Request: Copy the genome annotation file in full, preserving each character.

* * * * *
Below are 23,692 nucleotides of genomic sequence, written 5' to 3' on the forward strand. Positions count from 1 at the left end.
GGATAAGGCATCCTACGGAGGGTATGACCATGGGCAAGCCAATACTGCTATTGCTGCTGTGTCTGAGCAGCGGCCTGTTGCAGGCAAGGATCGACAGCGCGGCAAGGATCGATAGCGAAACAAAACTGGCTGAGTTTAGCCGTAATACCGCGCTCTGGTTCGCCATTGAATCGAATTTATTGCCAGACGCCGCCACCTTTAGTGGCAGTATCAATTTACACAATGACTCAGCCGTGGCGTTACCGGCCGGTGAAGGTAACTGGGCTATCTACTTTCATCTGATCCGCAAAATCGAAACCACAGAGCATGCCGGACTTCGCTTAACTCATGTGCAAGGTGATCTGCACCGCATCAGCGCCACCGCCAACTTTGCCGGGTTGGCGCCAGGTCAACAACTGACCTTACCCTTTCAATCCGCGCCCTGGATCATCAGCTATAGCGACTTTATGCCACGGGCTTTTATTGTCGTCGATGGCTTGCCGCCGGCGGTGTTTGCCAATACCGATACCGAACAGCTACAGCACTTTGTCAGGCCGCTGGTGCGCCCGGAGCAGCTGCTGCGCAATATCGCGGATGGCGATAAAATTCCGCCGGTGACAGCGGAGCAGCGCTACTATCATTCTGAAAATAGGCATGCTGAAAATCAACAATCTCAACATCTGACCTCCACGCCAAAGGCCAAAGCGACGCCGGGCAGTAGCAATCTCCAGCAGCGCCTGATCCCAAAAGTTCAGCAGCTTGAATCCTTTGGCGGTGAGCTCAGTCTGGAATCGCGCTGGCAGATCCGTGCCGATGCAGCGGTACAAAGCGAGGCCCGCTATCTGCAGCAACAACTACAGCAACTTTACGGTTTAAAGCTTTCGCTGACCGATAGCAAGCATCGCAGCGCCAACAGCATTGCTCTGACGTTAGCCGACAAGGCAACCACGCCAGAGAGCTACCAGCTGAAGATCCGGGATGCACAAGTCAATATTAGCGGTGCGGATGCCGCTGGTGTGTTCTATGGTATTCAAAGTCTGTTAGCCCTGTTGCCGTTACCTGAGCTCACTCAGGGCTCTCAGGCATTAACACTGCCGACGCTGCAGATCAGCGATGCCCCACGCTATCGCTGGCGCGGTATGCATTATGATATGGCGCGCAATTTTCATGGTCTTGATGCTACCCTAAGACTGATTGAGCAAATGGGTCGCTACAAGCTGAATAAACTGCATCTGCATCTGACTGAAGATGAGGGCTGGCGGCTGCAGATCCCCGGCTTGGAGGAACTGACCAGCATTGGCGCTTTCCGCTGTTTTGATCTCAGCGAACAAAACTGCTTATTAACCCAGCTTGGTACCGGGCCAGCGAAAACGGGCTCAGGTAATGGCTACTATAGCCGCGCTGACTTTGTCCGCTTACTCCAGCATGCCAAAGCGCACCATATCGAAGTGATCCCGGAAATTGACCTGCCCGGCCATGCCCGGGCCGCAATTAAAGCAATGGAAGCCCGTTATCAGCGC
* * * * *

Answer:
Below are 23,692 nucleotides of genomic sequence, written 5' to 3' on the forward strand. Positions count from 1 at the left end.
GGATAAGGCATCCTACGGAGGGTATGACCATGGGCAAGCCAATACTGCTATTGCTGCTGTGTCTGAGCAGCGGCCTGTTGCAGGCAAGGATCGACAGCGCGGCAAGGATCGATAGCGAAACAAAACTGGCTGAGTTTAGCCGTAATACCGCGCTCTGGTTCGCCATTGAATCGAATTTATTGCCAGACGCCGCCACCTTTAGTGGCAGTATCAATTTACACAATGACTCAGCCGTGGCGTTACCGGCCGGTGAAGGTAACTGGGCTATCTACTTTCATCTGATCCGCAAAATCGAAACCACAGAGCATGCCGGACTTCGCTTAACTCATGTGCAAGGTGATCTGCACCGCATCAGCGCCACCGCCAACTTTGCCGGGTTGGCGCCAGGTCAACAACTGACCTTACCCTTTCAATCCGCGCCCTGGATCATCAGCTATAGCGACTTTATGCCACGGGCTTTTATTGTCGTCGATGGCTTGCCGCCGGCGGTGTTTGCCAATACCGATACCGAACAGCTACAGCACTTTGTCAGGCCGCTGGTGCGCCCGGAGCAGCTGCTGCGCAATATCGCGGATGGCGATAAAATTCCGCCGGTGACAGCGGAGCAGCGCTACTATCATTCTGAAAATAGGCATGCTGAAAATCAACAATCTCAACATCTGACCTCCACGCCAAAGGCCAAAGCGACGCCGGGCAGTAGCAATCTCCAGCAGCGCCTGATCCCAAAAGTTCAGCAGCTTGAATCCTTTGGCGGTGAGCTCAGTCTGGAATCGCGCTGGCAGATCCGTGCCGATGCAGCGGTACAAAGCGAGGCCCGCTATCTGCAGCAACAACTACAGCAACTTTACGGTTTAAAGCTTTCGCTGACCGATAGCAAGCATCGCAGCGCCAACAGCATTGCTCTGACGTTAGCCGACAAGGCAACCACGCCAGAGAGCTACCAGCTGAAGATCCGGGATGCACAAGTCAATATTAGCGGTGCGGATGCCGCTGGTGTGTTCTATGGTATTCAAAGTCTGTTAGCCCTGTTGCCGTTACCTGAGCTCACTCAGGGCTCTCAGGCATTAACACTGCCGACGCTGCAGATCAGCGATGCCCCACGCTATCGCTGGCGCGGTATGCATTATGATATGGCGCGCAATTTTCATGGTCTTGATGCTACCCTAAGACTGATTGAGCAAATGGGTCGCTACAAGCTGAATAAACTGCATCTGCATCTGACTGAAGATGAGGGCTGGCGGCTGCAGATCCCCGGCTTGGAGGAACTGACCAGCATTGGCGCTTTCCGCTGTTTTGATCTCAGCGAACAAAACTGCTTATTAACCCAGCTTGGTACCGGGCCAGCGAAAACGGGCTCAGGTAATGGCTACTATAGCCGCGCTGACTTTGTCCGCTTACTCCAGCATGCCAAAGCGCACCATATCGAAGTGATCCCGGAAATTGACCTGCCCGGCCATGCCCGGGCCGCAATTAAAGCAATGGAAGCCCGTTATCAGCGC